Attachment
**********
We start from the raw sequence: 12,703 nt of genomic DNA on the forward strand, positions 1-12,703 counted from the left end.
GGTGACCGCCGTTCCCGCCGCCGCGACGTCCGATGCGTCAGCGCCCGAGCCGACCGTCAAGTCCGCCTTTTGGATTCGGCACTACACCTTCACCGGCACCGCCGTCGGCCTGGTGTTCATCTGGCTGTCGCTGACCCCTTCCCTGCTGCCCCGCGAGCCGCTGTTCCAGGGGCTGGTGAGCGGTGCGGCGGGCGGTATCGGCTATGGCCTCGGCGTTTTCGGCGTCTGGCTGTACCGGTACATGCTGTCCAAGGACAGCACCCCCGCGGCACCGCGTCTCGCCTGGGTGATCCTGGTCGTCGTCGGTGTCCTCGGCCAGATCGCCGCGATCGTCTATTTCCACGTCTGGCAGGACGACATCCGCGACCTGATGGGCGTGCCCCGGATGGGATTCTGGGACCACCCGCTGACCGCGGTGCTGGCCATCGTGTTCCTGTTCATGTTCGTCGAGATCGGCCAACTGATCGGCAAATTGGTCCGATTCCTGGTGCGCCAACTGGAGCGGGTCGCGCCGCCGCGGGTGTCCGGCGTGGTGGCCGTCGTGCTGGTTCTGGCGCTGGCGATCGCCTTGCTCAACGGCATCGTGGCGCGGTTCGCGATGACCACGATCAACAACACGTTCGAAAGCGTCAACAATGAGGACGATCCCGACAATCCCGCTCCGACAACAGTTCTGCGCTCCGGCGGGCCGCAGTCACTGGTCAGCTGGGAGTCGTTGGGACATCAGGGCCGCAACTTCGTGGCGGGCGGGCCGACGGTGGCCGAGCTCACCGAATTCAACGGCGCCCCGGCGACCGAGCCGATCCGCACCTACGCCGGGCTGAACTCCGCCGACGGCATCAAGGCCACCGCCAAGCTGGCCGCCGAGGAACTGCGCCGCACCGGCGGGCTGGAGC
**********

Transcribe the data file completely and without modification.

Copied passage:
We start from the raw sequence: 12,703 nt of genomic DNA on the forward strand, positions 1-12,703 counted from the left end.
GGTGACCGCCGTTCCCGCCGCCGCGACGTCCGATGCGTCAGCGCCCGAGCCGACCGTCAAGTCCGCCTTTTGGATTCGGCACTACACCTTCACCGGCACCGCCGTCGGCCTGGTGTTCATCTGGCTGTCGCTGACCCCTTCCCTGCTGCCCCGCGAGCCGCTGTTCCAGGGGCTGGTGAGCGGTGCGGCGGGCGGTATCGGCTATGGCCTCGGCGTTTTCGGCGTCTGGCTGTACCGGTACATGCTGTCCAAGGACAGCACCCCCGCGGCACCGCGTCTCGCCTGGGTGATCCTGGTCGTCGTCGGTGTCCTCGGCCAGATCGCCGCGATCGTCTATTTCCACGTCTGGCAGGACGACATCCGCGACCTGATGGGCGTGCCCCGGATGGGATTCTGGGACCACCCGCTGACCGCGGTGCTGGCCATCGTGTTCCTGTTCATGTTCGTCGAGATCGGCCAACTGATCGGCAAATTGGTCCGATTCCTGGTGCGCCAACTGGAGCGGGTCGCGCCGCCGCGGGTGTCCGGCGTGGTGGCCGTCGTGCTGGTTCTGGCGCTGGCGATCGCCTTGCTCAACGGCATCGTGGCGCGGTTCGCGATGACCACGATCAACAACACGTTCGAAAGCGTCAACAATGAGGACGATCCCGACAATCCCGCTCCGACAACAGTTCTGCGCTCCGGCGGGCCGCAGTCACTGGTCAGCTGGGAGTCGTTGGGACATCAGGGCCGCAACTTCGTGGCGGGCGGGCCGACGGTGGCCGAGCTCACCGAATTCAACGGCGCCCCGGCGACCGAGCCGATCCGCACCTACGCCGGGCTGAACTCCGCCGACGGCATCAAGGCCACCGCCAAGCTGGCCGCCGAGGAACTGCGCCGCACCGGCGGGCTGGAGC